Bill “The Bullet” Rosemann was Your Man at Marvel, my one-man marketing force and has since gone on to greater things in their video game division.

Bill Rosemann was our one-man marketing machine, nicknamed The Bullet, because Bill would aim him and fire. His enthusiasm and capacity for work were assets given the increased emphasis on retailer store outreach that year, with more in-store posters and advertisements. Bill and our crack designer Jeff Suter, also produced the monthly catalog for Diamond.

My first writing for the company was the one-page intros to these 25 stories spread over five volumes.
My first writing for the company was the one-page intros to these 25 stories spread over five volumes.

The Collected Editions group was headed by Ben Abernathy, aided by Matty Ryan. With the low output at the time, that was sufficient, but Bill wanted to ramp up production in 2001 so we slowly built up the staff. Matty recalled, “When I first got there we were only doing 2-3 books a month and at one point we were pumping out 10-15 per month.” They were so short-handed that a project from Editorial, that should have been under their domain, was run through Tom Brevoort’s office. A poll had been conducted in 2000, allowing fans to name The 100 Greatest Marvels of All Time. The top 25 titles would be reprinted in a series of trade paperbacks, edited by Ralph Macchio’s assistant Brian Smith. Shortly after I arrived, he asked me to write the introductory material to each story. I distinctly recall rereading the stories and writing some of these from the stands while Kate was at fencing tournaments.

Although Tom Brevoort and I were very similar in taste and background, we were collegial but never developed the bond of friendship I anticipated. Instead, I found myself hitting it off with Bobbie Chase and Marvel Knights’ Nansi Quesada and Kelly Lamy, the editorial team. It was nice to be reunited with Stuart Moore, also in the MK office, with Axel down the hall, and former Vertigo editor Jenny Lee now Bill’s aide-de-camp. On the business side there was Matt Ragone and Fletcher Chu-Fong, so all in all, I wasn’t entirely a stranger in a strange land.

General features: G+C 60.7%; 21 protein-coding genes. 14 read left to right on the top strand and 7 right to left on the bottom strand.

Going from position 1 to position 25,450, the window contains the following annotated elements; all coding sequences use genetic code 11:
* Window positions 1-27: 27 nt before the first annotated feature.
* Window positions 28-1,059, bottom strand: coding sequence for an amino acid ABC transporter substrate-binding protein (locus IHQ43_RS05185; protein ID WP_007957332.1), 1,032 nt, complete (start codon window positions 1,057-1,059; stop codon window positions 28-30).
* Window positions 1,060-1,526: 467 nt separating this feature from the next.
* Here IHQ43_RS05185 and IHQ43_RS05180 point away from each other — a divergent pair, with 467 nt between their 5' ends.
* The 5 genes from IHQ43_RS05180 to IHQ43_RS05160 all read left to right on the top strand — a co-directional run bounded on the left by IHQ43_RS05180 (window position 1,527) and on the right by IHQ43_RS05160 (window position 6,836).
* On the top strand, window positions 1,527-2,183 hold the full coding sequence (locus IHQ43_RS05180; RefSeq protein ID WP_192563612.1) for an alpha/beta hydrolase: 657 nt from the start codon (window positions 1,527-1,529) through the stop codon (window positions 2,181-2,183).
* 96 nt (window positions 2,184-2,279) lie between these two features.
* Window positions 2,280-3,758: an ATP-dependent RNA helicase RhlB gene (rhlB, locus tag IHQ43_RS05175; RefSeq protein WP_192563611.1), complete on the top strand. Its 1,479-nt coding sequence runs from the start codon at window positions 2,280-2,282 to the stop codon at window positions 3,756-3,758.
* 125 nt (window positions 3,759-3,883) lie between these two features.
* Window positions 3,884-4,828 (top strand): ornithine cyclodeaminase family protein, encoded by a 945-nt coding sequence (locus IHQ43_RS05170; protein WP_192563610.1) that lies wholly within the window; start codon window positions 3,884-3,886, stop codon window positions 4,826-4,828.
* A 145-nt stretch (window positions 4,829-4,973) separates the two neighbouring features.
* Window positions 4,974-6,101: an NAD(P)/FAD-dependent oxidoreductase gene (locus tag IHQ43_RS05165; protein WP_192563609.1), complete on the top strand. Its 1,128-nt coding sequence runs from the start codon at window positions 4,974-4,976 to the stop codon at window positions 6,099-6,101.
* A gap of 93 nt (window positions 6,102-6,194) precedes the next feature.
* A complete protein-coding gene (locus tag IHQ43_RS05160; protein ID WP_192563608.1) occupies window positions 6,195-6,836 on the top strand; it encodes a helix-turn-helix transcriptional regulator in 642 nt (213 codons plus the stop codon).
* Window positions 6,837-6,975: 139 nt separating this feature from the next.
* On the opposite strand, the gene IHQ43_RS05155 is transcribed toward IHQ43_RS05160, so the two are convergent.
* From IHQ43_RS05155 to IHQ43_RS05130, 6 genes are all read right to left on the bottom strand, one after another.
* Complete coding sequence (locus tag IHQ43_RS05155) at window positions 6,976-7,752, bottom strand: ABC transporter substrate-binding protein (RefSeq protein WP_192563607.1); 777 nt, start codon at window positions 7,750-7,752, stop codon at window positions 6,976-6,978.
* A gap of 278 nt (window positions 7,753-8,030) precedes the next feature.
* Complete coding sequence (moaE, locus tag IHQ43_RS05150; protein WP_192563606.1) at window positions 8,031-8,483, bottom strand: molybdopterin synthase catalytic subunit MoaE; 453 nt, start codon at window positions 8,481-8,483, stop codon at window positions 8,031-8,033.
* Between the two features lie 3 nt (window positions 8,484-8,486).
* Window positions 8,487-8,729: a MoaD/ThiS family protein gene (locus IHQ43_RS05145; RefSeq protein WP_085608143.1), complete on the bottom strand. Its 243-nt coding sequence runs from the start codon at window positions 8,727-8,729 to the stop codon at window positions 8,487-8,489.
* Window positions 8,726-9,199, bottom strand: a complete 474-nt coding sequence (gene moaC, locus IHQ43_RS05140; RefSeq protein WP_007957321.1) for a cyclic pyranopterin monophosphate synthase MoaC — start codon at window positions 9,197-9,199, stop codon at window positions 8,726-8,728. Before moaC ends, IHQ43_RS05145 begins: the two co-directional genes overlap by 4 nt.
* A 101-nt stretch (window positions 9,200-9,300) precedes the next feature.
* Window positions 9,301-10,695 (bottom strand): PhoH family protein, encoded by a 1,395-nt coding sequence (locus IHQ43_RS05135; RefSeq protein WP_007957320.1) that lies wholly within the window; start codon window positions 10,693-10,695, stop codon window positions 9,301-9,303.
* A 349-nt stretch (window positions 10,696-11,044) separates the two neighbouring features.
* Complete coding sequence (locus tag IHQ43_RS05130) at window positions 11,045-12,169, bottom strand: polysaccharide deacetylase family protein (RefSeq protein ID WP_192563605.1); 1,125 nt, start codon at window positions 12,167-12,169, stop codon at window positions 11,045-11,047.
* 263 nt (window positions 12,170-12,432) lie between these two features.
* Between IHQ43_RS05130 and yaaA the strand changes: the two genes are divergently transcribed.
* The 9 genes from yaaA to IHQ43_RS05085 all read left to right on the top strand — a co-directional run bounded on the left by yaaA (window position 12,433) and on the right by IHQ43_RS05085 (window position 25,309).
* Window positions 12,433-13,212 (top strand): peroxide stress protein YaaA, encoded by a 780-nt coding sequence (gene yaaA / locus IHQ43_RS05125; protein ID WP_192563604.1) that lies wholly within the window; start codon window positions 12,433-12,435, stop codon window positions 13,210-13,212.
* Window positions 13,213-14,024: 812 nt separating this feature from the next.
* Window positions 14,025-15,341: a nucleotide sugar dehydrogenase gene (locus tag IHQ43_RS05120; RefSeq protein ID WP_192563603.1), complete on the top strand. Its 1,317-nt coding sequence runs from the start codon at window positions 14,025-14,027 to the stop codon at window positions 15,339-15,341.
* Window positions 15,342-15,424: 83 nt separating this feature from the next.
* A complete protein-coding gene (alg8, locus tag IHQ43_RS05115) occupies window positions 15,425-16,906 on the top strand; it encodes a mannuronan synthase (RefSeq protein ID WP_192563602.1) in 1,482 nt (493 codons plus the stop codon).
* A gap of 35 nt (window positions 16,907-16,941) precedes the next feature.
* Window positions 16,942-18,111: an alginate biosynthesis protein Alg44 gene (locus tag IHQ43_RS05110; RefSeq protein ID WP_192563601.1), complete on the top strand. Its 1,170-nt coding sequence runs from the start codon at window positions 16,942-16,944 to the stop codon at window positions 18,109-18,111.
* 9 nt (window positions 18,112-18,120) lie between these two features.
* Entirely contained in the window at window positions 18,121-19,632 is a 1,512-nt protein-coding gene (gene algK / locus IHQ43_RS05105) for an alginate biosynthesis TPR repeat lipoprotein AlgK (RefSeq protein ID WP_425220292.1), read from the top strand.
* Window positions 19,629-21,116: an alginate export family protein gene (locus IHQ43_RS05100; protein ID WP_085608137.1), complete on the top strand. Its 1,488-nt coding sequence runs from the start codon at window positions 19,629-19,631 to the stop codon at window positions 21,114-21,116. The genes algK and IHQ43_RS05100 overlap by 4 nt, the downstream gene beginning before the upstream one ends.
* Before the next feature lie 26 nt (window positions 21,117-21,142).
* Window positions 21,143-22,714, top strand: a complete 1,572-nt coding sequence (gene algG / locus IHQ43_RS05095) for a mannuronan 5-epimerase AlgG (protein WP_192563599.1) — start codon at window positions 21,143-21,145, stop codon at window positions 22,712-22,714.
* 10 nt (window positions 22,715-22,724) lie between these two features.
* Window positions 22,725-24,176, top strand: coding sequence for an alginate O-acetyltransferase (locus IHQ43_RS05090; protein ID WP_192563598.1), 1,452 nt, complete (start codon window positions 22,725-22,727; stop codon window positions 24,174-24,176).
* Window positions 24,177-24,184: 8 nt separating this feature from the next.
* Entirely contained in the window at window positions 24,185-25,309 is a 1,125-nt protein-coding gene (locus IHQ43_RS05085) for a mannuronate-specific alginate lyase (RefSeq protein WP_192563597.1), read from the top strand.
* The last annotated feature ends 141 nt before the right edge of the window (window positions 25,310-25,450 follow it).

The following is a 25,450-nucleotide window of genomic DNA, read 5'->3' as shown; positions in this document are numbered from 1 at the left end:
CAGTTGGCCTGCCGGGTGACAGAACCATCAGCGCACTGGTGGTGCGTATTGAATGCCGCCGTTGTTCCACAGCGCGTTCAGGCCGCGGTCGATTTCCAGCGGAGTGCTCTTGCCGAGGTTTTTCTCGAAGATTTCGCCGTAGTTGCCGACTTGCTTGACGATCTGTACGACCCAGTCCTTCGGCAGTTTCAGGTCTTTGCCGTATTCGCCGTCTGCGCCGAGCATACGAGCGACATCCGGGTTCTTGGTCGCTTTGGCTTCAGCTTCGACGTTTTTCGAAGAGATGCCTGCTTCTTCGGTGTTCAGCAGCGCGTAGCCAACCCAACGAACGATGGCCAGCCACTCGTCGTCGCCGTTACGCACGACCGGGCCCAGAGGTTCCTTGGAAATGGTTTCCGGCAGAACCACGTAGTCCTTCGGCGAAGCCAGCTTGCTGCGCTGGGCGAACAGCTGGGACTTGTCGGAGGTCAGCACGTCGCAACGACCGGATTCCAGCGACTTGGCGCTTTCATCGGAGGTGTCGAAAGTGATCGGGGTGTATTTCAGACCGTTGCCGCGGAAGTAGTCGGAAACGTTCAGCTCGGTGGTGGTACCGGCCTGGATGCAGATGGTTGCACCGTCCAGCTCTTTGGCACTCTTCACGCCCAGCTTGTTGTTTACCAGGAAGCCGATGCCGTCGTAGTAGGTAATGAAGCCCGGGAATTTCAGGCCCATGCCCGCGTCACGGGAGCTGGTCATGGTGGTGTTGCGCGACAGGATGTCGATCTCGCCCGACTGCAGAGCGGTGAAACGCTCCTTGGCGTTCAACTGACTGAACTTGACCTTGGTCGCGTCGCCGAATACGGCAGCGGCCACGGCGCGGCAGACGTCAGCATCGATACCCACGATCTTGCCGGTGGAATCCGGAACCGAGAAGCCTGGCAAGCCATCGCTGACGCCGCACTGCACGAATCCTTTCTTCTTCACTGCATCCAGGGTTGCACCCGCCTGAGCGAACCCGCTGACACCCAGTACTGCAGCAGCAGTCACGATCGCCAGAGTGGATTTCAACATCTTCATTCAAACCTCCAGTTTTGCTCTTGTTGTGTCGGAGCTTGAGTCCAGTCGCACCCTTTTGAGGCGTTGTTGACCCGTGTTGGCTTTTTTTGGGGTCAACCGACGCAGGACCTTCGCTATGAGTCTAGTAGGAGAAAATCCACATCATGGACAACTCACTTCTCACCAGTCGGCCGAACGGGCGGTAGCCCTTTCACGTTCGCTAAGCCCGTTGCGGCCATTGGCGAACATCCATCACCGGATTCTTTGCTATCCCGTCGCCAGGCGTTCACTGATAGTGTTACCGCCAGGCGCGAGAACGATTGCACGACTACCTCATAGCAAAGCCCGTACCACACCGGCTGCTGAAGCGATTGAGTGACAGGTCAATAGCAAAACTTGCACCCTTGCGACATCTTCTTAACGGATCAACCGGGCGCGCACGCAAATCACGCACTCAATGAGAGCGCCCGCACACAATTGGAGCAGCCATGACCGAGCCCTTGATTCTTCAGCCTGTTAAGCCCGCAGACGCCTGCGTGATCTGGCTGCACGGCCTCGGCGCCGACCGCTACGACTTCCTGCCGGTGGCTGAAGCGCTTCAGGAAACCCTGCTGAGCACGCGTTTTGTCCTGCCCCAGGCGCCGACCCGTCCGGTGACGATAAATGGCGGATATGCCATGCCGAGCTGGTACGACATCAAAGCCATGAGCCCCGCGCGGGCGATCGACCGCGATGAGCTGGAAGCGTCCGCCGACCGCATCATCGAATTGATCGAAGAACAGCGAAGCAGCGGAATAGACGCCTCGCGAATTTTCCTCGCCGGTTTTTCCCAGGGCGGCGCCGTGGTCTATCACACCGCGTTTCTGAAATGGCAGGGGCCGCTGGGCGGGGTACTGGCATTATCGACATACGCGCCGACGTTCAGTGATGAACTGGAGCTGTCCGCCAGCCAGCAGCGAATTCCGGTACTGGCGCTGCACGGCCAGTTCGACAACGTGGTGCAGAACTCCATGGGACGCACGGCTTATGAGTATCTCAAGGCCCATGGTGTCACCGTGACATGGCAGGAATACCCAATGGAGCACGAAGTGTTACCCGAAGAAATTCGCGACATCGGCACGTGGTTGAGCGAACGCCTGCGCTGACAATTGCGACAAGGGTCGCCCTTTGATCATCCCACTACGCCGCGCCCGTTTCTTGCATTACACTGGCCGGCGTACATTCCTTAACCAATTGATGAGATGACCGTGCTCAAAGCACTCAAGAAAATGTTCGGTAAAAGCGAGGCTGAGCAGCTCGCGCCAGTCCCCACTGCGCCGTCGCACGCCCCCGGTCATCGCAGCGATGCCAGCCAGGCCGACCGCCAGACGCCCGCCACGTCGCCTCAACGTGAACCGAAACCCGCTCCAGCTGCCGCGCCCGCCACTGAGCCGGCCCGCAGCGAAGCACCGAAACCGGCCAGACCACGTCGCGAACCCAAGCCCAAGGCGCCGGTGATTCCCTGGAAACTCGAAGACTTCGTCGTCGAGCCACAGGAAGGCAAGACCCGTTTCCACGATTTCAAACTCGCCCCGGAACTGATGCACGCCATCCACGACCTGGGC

Bobbie Chase was a familiar name to me when I joined. Little did I know how well we’d get along in the few short months were worked together.
Bobbie Chase was a familiar name to me when I joined. Little did I know how well we’d get along in the few short months were worked together.

I wound up spending time learning from legal eagle Carol Platt, head of licensing Russ Brown, Production Director Mark Belinky, Production Manager Dan Carr, and others. Often, I’d ask why things were done certain ways and that started more than a few conversations about adjusting workflow. This began a process that would continue throughout the year. Additionally, when Russ realized I knew quite a bit about the Marvel continuity, he arranged with Bill for me to read the licensed publications in manuscript form, certainly not in the job description but happily added to my portfolio.

Then there was Ike Perlmutter himself. His tight-fisted ways have been well-chronicled but in my role as Director-Publishing Operations, I found myself justifying one expense or another. He kept very close tabs on things, even reviewing reports of when people arrived and left for work. To enter the offices, you needed a swipe card and everyone had to swipe in and out, even if several of us arrived at the same time. This included heading out for lunch or an errand.

At one point, Klaus Janson was in my office, welcoming me to the new gig and I suggested we head out for lunch one day soon. Bill happened to have joined us, and he sadly shook his head, informing me that wasn’t possible. I didn’t enjoy any sort of T&E account. If a meal was needed, he’d join us and pay. That certainly made talent relations tough for the editors to maintain and I adjusted. That said, Bill was generous, periodically taking me and Joe out on the streets, buying us lunch, and wandering or sitting in Lincoln Park, behind the 5th Avenue library.

The books were coming out haphazardly as I settled in that February, and I was beginning work with the editors to untangle the schedules and instill some discipline.